Four bodies swung from gibbets as if the hot Spanish wind had rocked them to sleep, whistling its sweet lullaby through the branches of the nearby trees. A dust cloud wafted in the breeze, raised by the thousands of French boots, lose leather soles flapping with each lift, creating a chattering counter-rhythm to the cadence of the march.
"Merde, les guerillas", and a gaunt French Grenadier hawked and spat at the feet of the swinging corpses as he marched past. Empty eye sockets, surrounded by parched brown skin, leered at the passing soldiers, taunting them at every step. Marching and fighting on empty stomachs was not the work of the Emperor's finest, nor was fighting without ball and powder. But fight the would, even in this hell hole called the Iberian peninsular, this hades called Spain.
Keith, Andy, Richard, and I, had gathered for a Volley and Bayonet game using my 25mm armies., with an Anglo--Spanish force pitched against a French force. The armies were each of 3000 points, compiled using the Road to Glory scenario system, then tactical postures of each side determined using the scenario cards.
|Initial deployment, the Anglo Spanish on the left, the French on the right|
|The British right woing|
|French line infantry brigade|
|The British right was supported by the Spanish cavalry. The commanders shed these cavalry out to threaten the French left|
|The French left deployed in a defensive posture, the extreme left refused|
|The French centre with two devisions deployed one behind the other. The centre was to see the hottest action, the French disadvantaged by the river that divided the centre, limiting the French ability to deploy and manoeuvre|
|The Spanish, with the plan to hold up the obvious French attack against this flank, while the British cut through the centre|
|The British Guards have attacked in the centre, bouncing a French brigade|
|A second British division in reserve|
|Spanish reserves join the fray|
|French recruits (poorly trained troops) advance to threaten the flank of the British attack|
|The French attack on their right makes contact, starting the process of pushing the Spanish left backwards|
|A wider view of the French right attacking|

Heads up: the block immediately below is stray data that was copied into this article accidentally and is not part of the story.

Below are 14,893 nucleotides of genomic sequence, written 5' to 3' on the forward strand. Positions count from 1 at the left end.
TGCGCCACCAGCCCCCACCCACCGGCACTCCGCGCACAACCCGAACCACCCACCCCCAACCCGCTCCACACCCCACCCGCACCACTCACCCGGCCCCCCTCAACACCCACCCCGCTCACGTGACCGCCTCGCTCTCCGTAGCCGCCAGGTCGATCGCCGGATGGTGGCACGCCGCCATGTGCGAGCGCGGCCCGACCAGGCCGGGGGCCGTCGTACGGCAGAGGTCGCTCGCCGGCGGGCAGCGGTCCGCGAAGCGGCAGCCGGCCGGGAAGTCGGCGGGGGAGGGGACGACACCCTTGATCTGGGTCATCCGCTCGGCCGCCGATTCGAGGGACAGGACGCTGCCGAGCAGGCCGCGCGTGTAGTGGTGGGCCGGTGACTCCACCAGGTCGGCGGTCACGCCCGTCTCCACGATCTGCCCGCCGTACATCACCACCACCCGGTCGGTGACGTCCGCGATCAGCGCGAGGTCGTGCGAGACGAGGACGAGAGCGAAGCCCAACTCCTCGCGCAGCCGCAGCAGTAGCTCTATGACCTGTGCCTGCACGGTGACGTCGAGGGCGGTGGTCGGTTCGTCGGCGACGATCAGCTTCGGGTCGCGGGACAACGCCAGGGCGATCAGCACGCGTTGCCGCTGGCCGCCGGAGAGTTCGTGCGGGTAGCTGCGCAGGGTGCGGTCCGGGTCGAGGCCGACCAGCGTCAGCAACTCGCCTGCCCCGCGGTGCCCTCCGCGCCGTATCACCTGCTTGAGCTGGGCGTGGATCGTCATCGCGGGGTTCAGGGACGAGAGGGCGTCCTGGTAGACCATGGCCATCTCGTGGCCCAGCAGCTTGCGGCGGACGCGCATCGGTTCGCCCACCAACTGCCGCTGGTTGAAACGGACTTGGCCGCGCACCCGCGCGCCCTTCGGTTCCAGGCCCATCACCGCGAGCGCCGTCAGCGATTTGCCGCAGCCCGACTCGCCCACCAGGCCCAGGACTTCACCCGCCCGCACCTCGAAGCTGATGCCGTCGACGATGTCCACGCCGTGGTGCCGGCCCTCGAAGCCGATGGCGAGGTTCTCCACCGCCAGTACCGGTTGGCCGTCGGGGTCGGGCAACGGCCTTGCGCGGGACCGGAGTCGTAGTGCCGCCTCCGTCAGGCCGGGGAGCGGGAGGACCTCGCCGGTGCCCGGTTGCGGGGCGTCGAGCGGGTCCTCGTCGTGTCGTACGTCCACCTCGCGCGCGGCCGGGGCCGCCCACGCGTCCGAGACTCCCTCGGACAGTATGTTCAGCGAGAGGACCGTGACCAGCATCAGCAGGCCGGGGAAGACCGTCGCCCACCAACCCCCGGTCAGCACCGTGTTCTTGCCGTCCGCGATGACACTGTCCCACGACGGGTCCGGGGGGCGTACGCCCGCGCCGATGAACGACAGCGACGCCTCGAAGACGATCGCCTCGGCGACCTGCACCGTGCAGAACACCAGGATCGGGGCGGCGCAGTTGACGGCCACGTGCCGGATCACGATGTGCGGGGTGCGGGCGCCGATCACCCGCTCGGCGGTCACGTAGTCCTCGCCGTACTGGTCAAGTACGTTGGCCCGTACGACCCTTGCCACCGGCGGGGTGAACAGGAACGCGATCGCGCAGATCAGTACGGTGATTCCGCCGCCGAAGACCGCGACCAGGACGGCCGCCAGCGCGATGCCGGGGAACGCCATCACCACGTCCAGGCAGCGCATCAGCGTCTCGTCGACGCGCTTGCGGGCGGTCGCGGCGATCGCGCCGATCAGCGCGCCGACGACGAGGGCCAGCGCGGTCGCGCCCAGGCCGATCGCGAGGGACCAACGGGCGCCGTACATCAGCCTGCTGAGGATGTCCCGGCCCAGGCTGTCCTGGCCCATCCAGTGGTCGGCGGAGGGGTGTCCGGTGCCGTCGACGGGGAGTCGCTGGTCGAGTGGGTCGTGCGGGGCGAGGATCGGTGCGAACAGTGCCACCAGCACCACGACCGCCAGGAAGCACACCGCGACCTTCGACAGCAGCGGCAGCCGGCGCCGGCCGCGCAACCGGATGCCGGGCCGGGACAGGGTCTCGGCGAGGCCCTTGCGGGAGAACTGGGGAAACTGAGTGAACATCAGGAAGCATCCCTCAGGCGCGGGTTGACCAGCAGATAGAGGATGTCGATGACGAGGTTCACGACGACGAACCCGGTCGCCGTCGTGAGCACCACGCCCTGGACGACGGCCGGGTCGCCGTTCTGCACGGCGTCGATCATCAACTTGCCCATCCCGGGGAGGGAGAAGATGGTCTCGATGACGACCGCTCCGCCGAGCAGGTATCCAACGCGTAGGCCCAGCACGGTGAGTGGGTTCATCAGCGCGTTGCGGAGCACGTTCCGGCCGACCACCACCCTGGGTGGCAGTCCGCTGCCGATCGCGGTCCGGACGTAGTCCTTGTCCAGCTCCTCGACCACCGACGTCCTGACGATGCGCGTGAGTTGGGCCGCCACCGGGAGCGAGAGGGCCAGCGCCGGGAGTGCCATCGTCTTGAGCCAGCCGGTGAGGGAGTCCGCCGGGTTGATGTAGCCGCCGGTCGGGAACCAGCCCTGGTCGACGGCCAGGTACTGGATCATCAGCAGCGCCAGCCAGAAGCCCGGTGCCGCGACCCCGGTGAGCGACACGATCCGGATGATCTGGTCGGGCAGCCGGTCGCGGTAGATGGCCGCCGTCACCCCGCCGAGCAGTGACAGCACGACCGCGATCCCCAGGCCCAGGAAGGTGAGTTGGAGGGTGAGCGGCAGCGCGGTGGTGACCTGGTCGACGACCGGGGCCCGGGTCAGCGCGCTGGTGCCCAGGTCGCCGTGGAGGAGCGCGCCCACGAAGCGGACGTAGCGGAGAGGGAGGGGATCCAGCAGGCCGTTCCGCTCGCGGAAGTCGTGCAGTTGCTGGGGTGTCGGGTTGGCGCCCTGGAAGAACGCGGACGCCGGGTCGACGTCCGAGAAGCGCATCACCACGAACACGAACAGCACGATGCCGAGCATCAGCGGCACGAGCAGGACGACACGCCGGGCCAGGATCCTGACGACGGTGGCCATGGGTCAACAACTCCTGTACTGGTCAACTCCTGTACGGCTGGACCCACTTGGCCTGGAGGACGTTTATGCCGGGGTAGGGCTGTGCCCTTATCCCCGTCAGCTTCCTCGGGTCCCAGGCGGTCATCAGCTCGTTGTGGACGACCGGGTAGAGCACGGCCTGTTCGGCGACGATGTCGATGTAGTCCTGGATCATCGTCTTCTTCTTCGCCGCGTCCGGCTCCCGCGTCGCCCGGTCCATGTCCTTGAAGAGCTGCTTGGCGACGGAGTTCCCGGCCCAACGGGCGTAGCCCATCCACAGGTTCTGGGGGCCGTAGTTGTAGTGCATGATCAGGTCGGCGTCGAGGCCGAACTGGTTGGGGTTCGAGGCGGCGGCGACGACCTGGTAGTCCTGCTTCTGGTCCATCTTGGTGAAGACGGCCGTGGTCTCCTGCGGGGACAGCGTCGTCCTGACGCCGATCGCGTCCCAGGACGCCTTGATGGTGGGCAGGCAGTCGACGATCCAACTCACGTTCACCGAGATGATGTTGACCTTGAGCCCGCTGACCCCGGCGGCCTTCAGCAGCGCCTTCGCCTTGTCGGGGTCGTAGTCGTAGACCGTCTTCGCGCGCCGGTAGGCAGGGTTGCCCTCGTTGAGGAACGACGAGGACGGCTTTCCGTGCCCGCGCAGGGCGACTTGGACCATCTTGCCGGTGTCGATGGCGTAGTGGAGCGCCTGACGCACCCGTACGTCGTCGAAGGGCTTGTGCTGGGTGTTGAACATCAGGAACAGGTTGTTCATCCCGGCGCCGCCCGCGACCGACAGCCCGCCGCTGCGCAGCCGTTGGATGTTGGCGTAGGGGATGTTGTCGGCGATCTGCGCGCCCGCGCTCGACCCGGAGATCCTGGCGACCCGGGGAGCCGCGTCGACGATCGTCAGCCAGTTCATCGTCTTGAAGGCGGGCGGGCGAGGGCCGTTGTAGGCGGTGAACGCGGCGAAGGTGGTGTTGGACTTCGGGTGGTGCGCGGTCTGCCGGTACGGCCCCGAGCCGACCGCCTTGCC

|The British reserve division advances to counter the French threat to the flank|
|The Guards attack again in the centre|
|The French right attack continues to roll on forward|
|The French centre has been driven back by the British Guards|
|Some of the French centre troops having fallen back under the pressure of the Guards' attack, the division exhausted|
|More French pressure on their right, French cavalry starting to push pas to threaten the Spanish flank and rear|
|The Spanish left is being forced back|
|Spanish troops supporting the British in their attack on the centre|
|Table top view of the French left|
|The French counterattack on their left centre, ably supported by the remnants of the plate of savouries|
|The British reserve counter attacks|
|The French centre also counter attacks against the Guards|
|The French right hits the flank of those Spanish supporting the British attach. The French brigade however fails moral, and is drive back|
|The French continue to dispute the high ground seized by the British Guards|
|The poorly trained French division counterattacks the British reserve - and drives the British back|
|The French right is continuing its relentless push, but the Spanish use the terrain to good effect to delay the French|
|The French counter attack against the Guards is driven off.... the battle has reached crisis point|
The French cavalry then strikes at the flank of the Spanish centre, and routs and drives back the infantry and the artillery supporting the British. However the French centre is in such a parlous state it will be difficult for them to hold against the Guards whose advance seems relentless. There were more photos of this stage of the action, but photographic incompetence meant I blurred them.. they were not of good enough quality to add here. The sight of French dragoons charging two supported Spanish artillery batteries, routing one and forcing the other back, was a sight for wearied French eyes.
The almost routine failure of the French in their attacks (plenty of 6s on morale, and plenty of dice that were NOT 6s in the attacks) might well have reflected the impact of constant guerilla raids, depriving the army of much needed supplies. However there can be no taking away from the skill of Keith and Andy as they fought a great battle.
And wow what a game... lots of theatre, lots of cinematic moments...and a minor victory to the Anglo-Spanish under the scenario system.